— Stretch. Stretches that engage the muscle area where you have a knot provide treatment by making the muscle longer and releasing tension.
— Use ice or heat. Let the person helping you with a muscle knot guide you, but generally speaking, ice (like an ice pack) is good for an acute injury, such as a newer muscle knot, DeLucchi says. It can numb the pain. On the other hand, heat helps for an injury or knot that you’ve had for a while and has become more chronic. The heat will increase blood flow to the area. A heating pad, hot tub or hot shower all can provide heat relief.
— Try acupuncture. Acupuncture involves the use of thin needles applied to specific points in the body to change the body’s qi, or energy flow. This can reduce tension and produce more pleasure-inducing endorphins, a type of chemical made in the body. Treatments like acupuncture increase blood flow to the affected area and improve communication between the overused area of the body and the body’s healthier areas, Sol says.
Any of these treatments could require a couple of sessions to effectively treat your muscle knot, although you may notice a difference in soreness after just one treatment.
Exercising With a Muscle Knot
If you have a sore muscle knot, your first instinct may be to avoid exercise. Regular physical activity is good for your whole body, so you don’t want to rest too much. The caveat is that you may need to modify what you’re doing to avoid aggravating the muscle knot’s pain more.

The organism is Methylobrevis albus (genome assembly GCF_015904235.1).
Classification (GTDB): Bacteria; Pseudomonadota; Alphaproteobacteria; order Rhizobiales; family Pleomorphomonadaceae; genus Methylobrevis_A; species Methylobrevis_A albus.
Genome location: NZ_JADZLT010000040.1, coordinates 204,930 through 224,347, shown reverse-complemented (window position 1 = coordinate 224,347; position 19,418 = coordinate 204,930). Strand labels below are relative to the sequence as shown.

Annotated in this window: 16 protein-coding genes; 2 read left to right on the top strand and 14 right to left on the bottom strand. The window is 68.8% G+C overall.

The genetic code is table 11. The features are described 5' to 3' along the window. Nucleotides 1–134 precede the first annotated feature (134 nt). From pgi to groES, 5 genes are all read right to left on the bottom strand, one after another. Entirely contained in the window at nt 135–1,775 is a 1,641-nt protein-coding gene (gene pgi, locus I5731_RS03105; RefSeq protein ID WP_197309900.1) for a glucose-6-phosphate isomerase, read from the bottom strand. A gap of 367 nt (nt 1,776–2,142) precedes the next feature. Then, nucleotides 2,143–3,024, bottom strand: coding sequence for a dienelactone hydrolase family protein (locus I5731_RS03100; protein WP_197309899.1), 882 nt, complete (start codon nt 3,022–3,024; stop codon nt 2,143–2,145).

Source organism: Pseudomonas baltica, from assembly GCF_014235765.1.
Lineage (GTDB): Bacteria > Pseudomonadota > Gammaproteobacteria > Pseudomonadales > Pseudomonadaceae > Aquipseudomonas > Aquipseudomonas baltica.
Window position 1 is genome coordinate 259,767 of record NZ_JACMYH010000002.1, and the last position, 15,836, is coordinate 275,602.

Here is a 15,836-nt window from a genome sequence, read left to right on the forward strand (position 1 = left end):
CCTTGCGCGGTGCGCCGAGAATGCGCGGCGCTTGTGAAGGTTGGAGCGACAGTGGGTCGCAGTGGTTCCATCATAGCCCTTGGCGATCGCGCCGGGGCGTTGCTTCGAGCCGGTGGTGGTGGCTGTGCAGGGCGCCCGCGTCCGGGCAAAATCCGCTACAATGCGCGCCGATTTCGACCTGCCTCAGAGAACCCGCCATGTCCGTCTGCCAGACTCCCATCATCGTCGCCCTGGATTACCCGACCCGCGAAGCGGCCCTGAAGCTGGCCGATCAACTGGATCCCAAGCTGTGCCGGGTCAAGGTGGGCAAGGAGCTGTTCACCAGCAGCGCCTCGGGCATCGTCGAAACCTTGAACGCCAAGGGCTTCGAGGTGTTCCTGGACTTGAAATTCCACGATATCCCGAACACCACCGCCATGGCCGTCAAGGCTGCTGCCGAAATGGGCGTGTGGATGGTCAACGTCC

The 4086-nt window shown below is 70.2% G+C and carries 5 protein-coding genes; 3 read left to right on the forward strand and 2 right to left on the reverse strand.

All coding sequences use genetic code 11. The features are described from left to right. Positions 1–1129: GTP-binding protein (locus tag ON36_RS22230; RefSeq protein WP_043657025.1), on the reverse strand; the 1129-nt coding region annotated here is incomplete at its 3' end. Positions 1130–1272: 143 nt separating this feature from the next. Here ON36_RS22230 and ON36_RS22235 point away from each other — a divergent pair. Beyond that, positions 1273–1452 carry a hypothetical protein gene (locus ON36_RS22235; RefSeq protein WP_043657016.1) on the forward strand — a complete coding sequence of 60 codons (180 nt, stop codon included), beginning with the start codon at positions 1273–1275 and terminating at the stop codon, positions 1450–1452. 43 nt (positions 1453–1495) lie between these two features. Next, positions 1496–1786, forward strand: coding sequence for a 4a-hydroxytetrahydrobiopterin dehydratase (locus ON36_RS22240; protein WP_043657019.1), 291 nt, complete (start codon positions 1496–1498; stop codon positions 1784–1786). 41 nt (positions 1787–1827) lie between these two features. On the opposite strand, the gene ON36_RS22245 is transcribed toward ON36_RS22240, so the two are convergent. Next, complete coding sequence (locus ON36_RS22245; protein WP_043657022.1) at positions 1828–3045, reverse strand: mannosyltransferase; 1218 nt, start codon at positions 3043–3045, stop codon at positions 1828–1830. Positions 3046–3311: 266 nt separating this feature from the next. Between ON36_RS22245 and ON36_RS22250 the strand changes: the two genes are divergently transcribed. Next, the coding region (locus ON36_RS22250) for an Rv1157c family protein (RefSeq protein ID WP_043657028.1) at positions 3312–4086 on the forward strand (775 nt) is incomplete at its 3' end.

Taylor shares the example of having sore muscle knots in your pectoral (chest) muscles. While seeking treatment for their knots, you could still probably do running and biking, as well as yoga with some modifications, he says. He tells clients that using a pain scale of 0 to 10, with 10 being the highest, their pain should be no higher than a 3 or 4 while exercising.
Before exercising, consider applying heat to your muscle knot for a few minutes as this can help decrease pain, Jones says. Also, do a thorough warm-up for about five minutes to prepare your body for the workout.
While it’s OK to keep moving, you don’t want to do exercise that will aggravate your muscle knot and make it worse, Sol says. That’s where lighter forms of exercise can help, such as:
— Gentle yoga.
— Tai chi.
Preventing Muscle Knots
Here are some other ways you can prevent muscle knots:
1. Watch your posture. With most of us on electronic devices more than ever before, a heads-down posture can lead to a sore neck, shoulders or back and related muscle knots. Aim for a posture that holds your head level instead of aiming down; adjust the position of your devices as needed to maintain this body-friendly position.
2. Set up an ergonomically-friendly workspace. “It’s been two years (since the pandemic started) and I still have patients telling me that working from their sofa makes their back hurt,” DeLucchi says. An ergonomically-friendly workspace will include:
— The ability to keep your feet on the floor or on a footrest.
— Wrists in a straight or neutral position when typing.
— Having your computer monitor at or slightly below eye level.
3. Find better ways to cope with stress. It’s no secret that we’re more stressed than ever nowadays, but the key is to have ways to cope. DeLucchi likes yoga, meditation and regular exercise as stress busters.
4. Keep hydrating. Drinking water is beneficial for so many reasons. In this case, water can hydrate your connective tissue and stop it from producing restrictions in the body, Sol says.
5. Stretch more and move regularly after sitting. Aim to incorporate gentle stretching throughout your day. “Notice how cats and dogs will always stretch after sleeping or laying around for a while. We should take an example and learn from them,” Sol says. If you work in a sedentary job, get up for at least five minutes every hour to help work your large muscles, Jones advises.
6. Pinpoint what you’re doing that makes muscle knots recur. If you have a muscle knot that goes away and comes back, chat with a health professional familiar with muscle knots to find out what you can do differently to stop it from recurring.